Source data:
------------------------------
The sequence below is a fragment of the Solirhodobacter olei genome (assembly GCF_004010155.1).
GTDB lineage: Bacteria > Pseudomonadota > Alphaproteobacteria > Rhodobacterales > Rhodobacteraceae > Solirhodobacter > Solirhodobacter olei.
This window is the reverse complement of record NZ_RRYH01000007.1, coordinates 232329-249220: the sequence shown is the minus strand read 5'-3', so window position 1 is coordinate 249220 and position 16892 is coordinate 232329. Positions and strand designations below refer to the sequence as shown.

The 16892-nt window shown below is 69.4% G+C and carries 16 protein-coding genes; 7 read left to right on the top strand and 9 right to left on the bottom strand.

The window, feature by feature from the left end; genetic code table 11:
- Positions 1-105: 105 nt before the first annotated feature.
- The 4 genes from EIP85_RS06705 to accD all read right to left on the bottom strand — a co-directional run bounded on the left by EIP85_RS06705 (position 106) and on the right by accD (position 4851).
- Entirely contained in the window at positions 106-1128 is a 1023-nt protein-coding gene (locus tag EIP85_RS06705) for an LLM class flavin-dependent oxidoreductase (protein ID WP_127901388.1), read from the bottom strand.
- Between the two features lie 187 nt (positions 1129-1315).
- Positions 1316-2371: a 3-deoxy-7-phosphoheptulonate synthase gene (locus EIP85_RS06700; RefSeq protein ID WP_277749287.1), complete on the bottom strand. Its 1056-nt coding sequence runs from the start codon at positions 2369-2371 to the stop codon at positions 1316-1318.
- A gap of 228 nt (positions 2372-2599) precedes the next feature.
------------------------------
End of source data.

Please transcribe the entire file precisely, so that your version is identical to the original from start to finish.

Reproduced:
The sequence below is a fragment of the Solirhodobacter olei genome (assembly GCF_004010155.1).
GTDB lineage: Bacteria > Pseudomonadota > Alphaproteobacteria > Rhodobacterales > Rhodobacteraceae > Solirhodobacter > Solirhodobacter olei.
This window is the reverse complement of record NZ_RRYH01000007.1, coordinates 232329-249220: the sequence shown is the minus strand read 5'-3', so window position 1 is coordinate 249220 and position 16892 is coordinate 232329. Positions and strand designations below refer to the sequence as shown.

The 16892-nt window shown below is 69.4% G+C and carries 16 protein-coding genes; 7 read left to right on the top strand and 9 right to left on the bottom strand.

The window, feature by feature from the left end; genetic code table 11:
- Positions 1-105: 105 nt before the first annotated feature.
- The 4 genes from EIP85_RS06705 to accD all read right to left on the bottom strand — a co-directional run bounded on the left by EIP85_RS06705 (position 106) and on the right by accD (position 4851).
- Entirely contained in the window at positions 106-1128 is a 1023-nt protein-coding gene (locus tag EIP85_RS06705) for an LLM class flavin-dependent oxidoreductase (protein ID WP_127901388.1), read from the bottom strand.
- Between the two features lie 187 nt (positions 1129-1315).
- Positions 1316-2371: a 3-deoxy-7-phosphoheptulonate synthase gene (locus EIP85_RS06700; RefSeq protein ID WP_277749287.1), complete on the bottom strand. Its 1056-nt coding sequence runs from the start codon at positions 2369-2371 to the stop codon at positions 1316-1318.
- A gap of 228 nt (positions 2372-2599) precedes the next feature.